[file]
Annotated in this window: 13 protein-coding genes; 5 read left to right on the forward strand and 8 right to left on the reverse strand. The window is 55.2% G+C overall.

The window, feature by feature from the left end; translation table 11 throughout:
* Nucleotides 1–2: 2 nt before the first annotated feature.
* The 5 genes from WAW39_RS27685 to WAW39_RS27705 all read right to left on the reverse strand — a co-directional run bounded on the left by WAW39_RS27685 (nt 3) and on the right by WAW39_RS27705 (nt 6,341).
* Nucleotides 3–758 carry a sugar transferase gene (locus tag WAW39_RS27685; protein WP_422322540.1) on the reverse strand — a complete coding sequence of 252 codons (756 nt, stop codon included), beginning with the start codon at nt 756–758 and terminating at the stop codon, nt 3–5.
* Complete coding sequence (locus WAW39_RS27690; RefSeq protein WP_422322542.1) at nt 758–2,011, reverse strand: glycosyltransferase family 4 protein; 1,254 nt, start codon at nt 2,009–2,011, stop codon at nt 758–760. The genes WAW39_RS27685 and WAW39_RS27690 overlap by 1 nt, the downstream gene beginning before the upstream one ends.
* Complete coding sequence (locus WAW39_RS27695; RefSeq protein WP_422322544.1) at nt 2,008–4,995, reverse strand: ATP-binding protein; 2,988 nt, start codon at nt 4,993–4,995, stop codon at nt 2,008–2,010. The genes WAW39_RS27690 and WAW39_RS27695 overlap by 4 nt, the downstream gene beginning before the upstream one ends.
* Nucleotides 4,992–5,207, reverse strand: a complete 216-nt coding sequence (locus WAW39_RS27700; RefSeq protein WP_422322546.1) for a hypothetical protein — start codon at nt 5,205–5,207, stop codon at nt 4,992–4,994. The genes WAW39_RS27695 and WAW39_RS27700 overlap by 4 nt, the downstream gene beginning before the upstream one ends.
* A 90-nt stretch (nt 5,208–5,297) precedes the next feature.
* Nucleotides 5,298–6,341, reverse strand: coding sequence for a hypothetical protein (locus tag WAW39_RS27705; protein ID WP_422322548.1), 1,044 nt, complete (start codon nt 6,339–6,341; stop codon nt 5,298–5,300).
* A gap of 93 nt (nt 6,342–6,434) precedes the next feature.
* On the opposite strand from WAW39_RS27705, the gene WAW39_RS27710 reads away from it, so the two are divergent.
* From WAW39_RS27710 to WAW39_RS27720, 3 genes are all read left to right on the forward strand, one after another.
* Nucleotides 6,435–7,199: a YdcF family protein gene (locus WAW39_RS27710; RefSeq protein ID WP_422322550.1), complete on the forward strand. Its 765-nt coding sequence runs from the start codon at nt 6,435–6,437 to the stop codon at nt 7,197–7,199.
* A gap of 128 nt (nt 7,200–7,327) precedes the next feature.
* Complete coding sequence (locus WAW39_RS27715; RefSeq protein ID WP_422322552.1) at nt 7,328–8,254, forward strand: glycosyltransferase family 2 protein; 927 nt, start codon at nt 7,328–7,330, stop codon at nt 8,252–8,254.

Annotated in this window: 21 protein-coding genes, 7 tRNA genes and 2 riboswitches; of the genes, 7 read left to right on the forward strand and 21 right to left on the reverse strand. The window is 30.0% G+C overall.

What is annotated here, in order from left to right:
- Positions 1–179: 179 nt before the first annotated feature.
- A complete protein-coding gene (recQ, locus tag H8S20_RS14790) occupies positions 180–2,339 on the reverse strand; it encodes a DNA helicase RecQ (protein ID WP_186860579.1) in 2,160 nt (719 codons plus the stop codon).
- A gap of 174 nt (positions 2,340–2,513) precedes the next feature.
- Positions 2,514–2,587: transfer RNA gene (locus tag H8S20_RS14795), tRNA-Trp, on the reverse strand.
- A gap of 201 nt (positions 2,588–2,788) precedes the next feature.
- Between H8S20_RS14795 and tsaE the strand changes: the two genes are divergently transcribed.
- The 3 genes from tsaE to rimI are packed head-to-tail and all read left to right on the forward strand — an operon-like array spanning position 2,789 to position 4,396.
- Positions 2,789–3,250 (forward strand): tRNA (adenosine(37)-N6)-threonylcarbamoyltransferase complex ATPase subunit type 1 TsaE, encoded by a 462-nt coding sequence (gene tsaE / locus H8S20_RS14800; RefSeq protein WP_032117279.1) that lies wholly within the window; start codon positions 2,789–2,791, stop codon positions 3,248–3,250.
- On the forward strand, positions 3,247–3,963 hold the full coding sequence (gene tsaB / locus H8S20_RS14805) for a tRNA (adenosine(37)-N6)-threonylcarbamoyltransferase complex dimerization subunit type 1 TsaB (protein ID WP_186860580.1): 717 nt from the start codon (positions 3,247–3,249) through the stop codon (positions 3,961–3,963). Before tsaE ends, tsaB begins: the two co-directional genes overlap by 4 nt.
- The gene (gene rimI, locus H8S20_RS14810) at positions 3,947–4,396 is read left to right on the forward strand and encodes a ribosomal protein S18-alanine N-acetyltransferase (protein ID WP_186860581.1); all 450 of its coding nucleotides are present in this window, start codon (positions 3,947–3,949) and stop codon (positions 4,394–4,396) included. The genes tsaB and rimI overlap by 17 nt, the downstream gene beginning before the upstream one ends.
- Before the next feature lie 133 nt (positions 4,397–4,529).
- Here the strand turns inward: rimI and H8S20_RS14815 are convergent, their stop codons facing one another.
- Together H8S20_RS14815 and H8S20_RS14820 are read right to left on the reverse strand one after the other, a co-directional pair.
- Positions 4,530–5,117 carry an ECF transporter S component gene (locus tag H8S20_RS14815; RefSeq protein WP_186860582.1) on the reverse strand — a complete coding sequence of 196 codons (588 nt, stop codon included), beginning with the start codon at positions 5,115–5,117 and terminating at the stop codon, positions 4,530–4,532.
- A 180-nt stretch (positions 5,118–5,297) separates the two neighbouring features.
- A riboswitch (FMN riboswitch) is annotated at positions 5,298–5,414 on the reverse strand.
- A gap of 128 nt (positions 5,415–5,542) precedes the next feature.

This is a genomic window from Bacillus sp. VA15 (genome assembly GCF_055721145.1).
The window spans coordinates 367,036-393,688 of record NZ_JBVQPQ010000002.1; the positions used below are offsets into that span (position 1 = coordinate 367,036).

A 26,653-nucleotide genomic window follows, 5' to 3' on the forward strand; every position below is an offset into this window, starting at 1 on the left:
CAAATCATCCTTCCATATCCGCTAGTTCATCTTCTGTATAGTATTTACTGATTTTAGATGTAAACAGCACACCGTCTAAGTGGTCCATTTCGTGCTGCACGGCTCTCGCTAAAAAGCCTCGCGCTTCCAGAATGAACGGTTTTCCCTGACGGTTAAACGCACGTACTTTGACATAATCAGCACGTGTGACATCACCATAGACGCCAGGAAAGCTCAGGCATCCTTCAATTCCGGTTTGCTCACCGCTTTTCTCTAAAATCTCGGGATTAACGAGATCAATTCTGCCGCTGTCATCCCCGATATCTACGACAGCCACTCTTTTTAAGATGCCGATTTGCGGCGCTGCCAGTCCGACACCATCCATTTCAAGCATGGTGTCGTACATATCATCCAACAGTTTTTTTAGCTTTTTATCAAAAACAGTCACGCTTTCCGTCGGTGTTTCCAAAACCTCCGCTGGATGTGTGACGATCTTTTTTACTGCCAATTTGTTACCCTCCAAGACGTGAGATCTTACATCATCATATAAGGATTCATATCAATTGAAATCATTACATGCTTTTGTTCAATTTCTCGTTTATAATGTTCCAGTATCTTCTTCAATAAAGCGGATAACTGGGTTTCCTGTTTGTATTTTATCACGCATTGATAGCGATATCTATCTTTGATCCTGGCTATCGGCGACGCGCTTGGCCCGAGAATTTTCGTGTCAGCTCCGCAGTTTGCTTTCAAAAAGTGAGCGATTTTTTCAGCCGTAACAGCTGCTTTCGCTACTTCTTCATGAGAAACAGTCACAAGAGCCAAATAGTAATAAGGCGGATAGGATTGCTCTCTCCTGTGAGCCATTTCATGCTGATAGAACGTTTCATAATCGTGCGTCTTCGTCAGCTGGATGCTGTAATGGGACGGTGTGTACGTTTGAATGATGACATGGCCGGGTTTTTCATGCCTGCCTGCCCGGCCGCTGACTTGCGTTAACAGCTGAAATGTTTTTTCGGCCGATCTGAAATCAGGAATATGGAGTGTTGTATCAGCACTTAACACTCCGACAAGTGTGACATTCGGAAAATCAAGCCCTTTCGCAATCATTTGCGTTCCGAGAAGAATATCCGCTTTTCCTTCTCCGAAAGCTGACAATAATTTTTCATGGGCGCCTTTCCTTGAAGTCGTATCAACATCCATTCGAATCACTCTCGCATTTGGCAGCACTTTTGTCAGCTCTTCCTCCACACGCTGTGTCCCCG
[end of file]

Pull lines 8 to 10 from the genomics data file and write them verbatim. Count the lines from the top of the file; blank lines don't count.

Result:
* Nucleotides 4,992–5,207, reverse strand: a complete 216-nt coding sequence (locus WAW39_RS27700; RefSeq protein WP_422322546.1) for a hypothetical protein — start codon at nt 5,205–5,207, stop codon at nt 4,992–4,994. The genes WAW39_RS27695 and WAW39_RS27700 overlap by 4 nt, the downstream gene beginning before the upstream one ends.
* A 90-nt stretch (nt 5,208–5,297) precedes the next feature.
* Nucleotides 5,298–6,341, reverse strand: coding sequence for a hypothetical protein (locus tag WAW39_RS27705; protein ID WP_422322548.1), 1,044 nt, complete (start codon nt 6,339–6,341; stop codon nt 5,298–5,300).